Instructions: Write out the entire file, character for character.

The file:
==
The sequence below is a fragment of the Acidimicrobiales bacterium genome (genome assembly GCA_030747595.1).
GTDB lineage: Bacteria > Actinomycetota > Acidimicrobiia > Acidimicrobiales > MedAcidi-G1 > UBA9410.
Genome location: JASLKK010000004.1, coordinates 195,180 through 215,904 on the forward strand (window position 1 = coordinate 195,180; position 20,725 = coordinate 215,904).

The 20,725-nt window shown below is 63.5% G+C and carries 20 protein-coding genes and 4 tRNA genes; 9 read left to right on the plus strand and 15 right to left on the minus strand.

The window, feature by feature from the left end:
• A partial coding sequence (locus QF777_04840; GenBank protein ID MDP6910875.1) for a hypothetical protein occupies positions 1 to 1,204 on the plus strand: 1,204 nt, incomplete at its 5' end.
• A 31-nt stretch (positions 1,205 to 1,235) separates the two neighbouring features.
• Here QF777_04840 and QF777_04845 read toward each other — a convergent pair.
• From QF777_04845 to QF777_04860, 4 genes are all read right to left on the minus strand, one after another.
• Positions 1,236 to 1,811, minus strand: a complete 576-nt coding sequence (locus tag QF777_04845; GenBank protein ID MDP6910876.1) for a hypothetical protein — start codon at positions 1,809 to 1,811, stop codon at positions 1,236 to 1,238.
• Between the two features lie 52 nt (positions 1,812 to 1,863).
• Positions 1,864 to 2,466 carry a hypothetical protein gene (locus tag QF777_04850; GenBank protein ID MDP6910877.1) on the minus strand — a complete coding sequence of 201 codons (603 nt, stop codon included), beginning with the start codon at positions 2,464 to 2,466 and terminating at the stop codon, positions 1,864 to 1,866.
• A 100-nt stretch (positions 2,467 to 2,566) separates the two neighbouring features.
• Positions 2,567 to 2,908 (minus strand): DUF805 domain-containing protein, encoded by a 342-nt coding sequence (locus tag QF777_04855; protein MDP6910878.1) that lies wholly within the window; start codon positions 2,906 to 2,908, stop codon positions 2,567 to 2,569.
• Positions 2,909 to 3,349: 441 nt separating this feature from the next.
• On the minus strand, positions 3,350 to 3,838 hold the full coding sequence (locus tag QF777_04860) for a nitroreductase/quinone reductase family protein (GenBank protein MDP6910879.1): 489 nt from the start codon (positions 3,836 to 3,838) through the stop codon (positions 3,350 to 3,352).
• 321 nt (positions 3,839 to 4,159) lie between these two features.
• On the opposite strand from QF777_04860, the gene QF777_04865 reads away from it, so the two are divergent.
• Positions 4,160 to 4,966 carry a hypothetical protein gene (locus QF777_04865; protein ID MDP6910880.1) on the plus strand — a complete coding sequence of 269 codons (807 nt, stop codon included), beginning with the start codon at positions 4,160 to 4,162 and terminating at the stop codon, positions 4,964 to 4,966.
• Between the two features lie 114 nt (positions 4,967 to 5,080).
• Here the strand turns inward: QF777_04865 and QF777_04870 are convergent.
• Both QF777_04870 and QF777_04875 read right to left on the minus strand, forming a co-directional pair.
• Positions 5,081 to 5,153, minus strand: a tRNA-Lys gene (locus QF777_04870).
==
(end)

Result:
The sequence below is a fragment of the Acidimicrobiales bacterium genome (genome assembly GCA_030747595.1).
GTDB lineage: Bacteria > Actinomycetota > Acidimicrobiia > Acidimicrobiales > MedAcidi-G1 > UBA9410.
Genome location: JASLKK010000004.1, coordinates 195,180 through 215,904 on the forward strand (window position 1 = coordinate 195,180; position 20,725 = coordinate 215,904).

The 20,725-nt window shown below is 63.5% G+C and carries 20 protein-coding genes and 4 tRNA genes; 9 read left to right on the plus strand and 15 right to left on the minus strand.

The window, feature by feature from the left end:
• A partial coding sequence (locus QF777_04840; GenBank protein ID MDP6910875.1) for a hypothetical protein occupies positions 1 to 1,204 on the plus strand: 1,204 nt, incomplete at its 5' end.
• A 31-nt stretch (positions 1,205 to 1,235) separates the two neighbouring features.
• Here QF777_04840 and QF777_04845 read toward each other — a convergent pair.
• From QF777_04845 to QF777_04860, 4 genes are all read right to left on the minus strand, one after another.
• Positions 1,236 to 1,811, minus strand: a complete 576-nt coding sequence (locus tag QF777_04845; GenBank protein ID MDP6910876.1) for a hypothetical protein — start codon at positions 1,809 to 1,811, stop codon at positions 1,236 to 1,238.
• Between the two features lie 52 nt (positions 1,812 to 1,863).
• Positions 1,864 to 2,466 carry a hypothetical protein gene (locus tag QF777_04850; GenBank protein ID MDP6910877.1) on the minus strand — a complete coding sequence of 201 codons (603 nt, stop codon included), beginning with the start codon at positions 2,464 to 2,466 and terminating at the stop codon, positions 1,864 to 1,866.
• A 100-nt stretch (positions 2,467 to 2,566) separates the two neighbouring features.
• Positions 2,567 to 2,908 (minus strand): DUF805 domain-containing protein, encoded by a 342-nt coding sequence (locus tag QF777_04855; protein MDP6910878.1) that lies wholly within the window; start codon positions 2,906 to 2,908, stop codon positions 2,567 to 2,569.
• Positions 2,909 to 3,349: 441 nt separating this feature from the next.
• On the minus strand, positions 3,350 to 3,838 hold the full coding sequence (locus tag QF777_04860) for a nitroreductase/quinone reductase family protein (GenBank protein MDP6910879.1): 489 nt from the start codon (positions 3,836 to 3,838) through the stop codon (positions 3,350 to 3,352).
• 321 nt (positions 3,839 to 4,159) lie between these two features.
• On the opposite strand from QF777_04860, the gene QF777_04865 reads away from it, so the two are divergent.
• Positions 4,160 to 4,966 carry a hypothetical protein gene (locus QF777_04865; protein ID MDP6910880.1) on the plus strand — a complete coding sequence of 269 codons (807 nt, stop codon included), beginning with the start codon at positions 4,160 to 4,162 and terminating at the stop codon, positions 4,964 to 4,966.
• Between the two features lie 114 nt (positions 4,967 to 5,080).
• Here the strand turns inward: QF777_04865 and QF777_04870 are convergent.
• Both QF777_04870 and QF777_04875 read right to left on the minus strand, forming a co-directional pair.
• Positions 5,081 to 5,153, minus strand: a tRNA-Lys gene (locus QF777_04870).